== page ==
ISBN: 0-684-19592-5

Page Count: 320

Publisher: Scribner

Review Posted Online: May 20, 2010

Kirkus Reviews Issue: April 15, 1993

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Striking research showing the immense complexity of ordinary thought and revealing the identities of the gatekeepers in our...


A psychologist and Nobel Prize winner summarizes and synthesizes the recent decades of research on intuition and systematic thinking.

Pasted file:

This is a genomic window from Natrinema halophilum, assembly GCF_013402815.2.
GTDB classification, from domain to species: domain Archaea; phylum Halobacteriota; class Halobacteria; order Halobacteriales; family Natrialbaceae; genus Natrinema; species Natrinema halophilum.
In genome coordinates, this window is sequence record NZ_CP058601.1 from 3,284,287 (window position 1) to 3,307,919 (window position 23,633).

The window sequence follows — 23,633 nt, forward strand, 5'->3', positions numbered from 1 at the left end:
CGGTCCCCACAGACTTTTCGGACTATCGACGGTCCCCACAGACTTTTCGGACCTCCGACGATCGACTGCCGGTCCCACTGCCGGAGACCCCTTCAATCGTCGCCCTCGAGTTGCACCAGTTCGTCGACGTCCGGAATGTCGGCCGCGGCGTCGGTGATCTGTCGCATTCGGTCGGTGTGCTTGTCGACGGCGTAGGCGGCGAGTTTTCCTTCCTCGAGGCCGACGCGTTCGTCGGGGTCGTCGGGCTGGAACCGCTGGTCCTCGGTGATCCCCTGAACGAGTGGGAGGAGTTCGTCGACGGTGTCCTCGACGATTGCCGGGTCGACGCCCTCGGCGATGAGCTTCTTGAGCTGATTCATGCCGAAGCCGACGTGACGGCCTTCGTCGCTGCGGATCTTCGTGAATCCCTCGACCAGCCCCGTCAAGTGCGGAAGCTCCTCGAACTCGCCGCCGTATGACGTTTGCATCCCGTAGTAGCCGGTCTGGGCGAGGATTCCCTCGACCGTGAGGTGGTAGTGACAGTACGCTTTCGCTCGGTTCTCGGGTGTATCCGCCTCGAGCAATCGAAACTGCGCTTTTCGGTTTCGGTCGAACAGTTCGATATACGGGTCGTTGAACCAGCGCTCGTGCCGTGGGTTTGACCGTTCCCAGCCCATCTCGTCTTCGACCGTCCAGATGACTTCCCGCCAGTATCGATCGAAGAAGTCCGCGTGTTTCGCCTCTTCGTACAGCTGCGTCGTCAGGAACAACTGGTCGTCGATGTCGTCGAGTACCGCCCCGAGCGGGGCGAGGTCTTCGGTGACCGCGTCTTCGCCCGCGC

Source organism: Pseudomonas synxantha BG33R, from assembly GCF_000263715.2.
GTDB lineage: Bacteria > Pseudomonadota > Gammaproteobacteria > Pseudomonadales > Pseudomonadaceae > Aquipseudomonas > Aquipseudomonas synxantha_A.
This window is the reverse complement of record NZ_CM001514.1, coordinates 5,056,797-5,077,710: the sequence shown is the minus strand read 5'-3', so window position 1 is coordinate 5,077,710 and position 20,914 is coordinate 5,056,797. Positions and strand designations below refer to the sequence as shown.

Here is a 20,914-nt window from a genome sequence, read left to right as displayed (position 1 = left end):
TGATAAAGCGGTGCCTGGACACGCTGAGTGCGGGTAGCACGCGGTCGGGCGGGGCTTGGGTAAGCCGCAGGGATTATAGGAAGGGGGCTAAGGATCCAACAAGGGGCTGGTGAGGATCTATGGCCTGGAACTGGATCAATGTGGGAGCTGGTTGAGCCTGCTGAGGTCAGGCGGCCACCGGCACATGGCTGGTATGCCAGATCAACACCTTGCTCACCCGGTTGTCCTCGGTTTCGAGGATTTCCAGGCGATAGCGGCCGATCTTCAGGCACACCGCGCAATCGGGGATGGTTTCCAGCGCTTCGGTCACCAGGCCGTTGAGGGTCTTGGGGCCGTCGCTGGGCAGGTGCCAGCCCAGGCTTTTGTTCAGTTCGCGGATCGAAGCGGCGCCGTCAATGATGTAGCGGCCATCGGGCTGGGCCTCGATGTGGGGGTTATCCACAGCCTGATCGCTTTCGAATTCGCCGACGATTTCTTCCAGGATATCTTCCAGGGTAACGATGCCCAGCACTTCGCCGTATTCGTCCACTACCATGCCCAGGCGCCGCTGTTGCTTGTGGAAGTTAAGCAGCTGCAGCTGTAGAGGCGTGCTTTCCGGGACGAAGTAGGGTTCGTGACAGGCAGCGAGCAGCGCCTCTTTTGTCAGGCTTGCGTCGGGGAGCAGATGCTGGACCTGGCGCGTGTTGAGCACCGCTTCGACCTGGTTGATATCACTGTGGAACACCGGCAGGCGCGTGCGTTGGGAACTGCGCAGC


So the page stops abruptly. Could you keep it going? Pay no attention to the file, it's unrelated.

The author of several scholarly texts, Kahneman (Emeritus Psychology and Public Affairs/Princeton Univ.) now offers general readers not just the findings of psychological research but also a better understanding of how research questions arise and how scholars systematically frame and answer them. He begins with the distinction between System 1 and System 2 mental operations, the former referring to quick, automatic thought, the latter to more effortful, overt thinking. We rely heavily, writes, on System 1, resorting to the higher-energy System 2 only when we need or want to. Kahneman continually refers to System 2 as “lazy”: We don’t want to think rigorously about something. The author then explores the nuances of our two-system minds, showing how they perform in various situations. Psychological experiments have repeatedly revealed that our intuitions are generally wrong, that our assessments are based on biases and that our System 1 hates doubt and despises ambiguity. Kahneman largely avoids jargon; when he does use some (“heuristics,” for example), he argues that such terms really ought to join our everyday vocabulary. He reviews many fundamental concepts in psychology and statistics (regression to the mean, the narrative fallacy, the optimistic bias), showing how they relate to his overall concerns about how we think and why we make the decisions that we do. Some of the later chapters (dealing with risk-taking and statistics and probabilities) are denser than others (some readers may resent such demands on System 2!), but the passages that deal with the economic and political implications of the research are gripping.